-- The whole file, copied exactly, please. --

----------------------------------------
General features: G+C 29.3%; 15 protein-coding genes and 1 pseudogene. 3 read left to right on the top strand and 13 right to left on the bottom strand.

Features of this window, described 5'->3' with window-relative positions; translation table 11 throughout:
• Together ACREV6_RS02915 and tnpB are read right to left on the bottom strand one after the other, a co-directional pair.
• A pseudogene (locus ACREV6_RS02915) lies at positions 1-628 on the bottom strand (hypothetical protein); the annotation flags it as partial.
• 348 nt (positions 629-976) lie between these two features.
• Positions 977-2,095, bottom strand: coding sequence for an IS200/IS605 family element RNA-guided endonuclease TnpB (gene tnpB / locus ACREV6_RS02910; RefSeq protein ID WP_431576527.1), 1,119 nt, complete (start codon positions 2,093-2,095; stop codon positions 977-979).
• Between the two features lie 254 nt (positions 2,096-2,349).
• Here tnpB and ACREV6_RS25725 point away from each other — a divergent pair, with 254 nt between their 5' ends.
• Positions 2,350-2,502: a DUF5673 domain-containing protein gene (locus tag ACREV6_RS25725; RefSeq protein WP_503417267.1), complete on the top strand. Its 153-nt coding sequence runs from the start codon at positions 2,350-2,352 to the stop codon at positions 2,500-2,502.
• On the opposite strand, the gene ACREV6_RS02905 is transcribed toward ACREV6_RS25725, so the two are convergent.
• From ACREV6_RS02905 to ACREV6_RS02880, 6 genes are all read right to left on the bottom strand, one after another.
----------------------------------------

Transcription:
General features: G+C 29.3%; 15 protein-coding genes and 1 pseudogene. 3 read left to right on the top strand and 13 right to left on the bottom strand.

Features of this window, described 5'->3' with window-relative positions; translation table 11 throughout:
• Together ACREV6_RS02915 and tnpB are read right to left on the bottom strand one after the other, a co-directional pair.
• A pseudogene (locus ACREV6_RS02915) lies at positions 1-628 on the bottom strand (hypothetical protein); the annotation flags it as partial.
• 348 nt (positions 629-976) lie between these two features.
• Positions 977-2,095, bottom strand: coding sequence for an IS200/IS605 family element RNA-guided endonuclease TnpB (gene tnpB / locus ACREV6_RS02910; RefSeq protein ID WP_431576527.1), 1,119 nt, complete (start codon positions 2,093-2,095; stop codon positions 977-979).
• Between the two features lie 254 nt (positions 2,096-2,349).
• Here tnpB and ACREV6_RS25725 point away from each other — a divergent pair, with 254 nt between their 5' ends.
• Positions 2,350-2,502: a DUF5673 domain-containing protein gene (locus tag ACREV6_RS25725; RefSeq protein WP_503417267.1), complete on the top strand. Its 153-nt coding sequence runs from the start codon at positions 2,350-2,352 to the stop codon at positions 2,500-2,502.
• On the opposite strand, the gene ACREV6_RS02905 is transcribed toward ACREV6_RS25725, so the two are convergent.
• From ACREV6_RS02905 to ACREV6_RS02880, 6 genes are all read right to left on the bottom strand, one after another.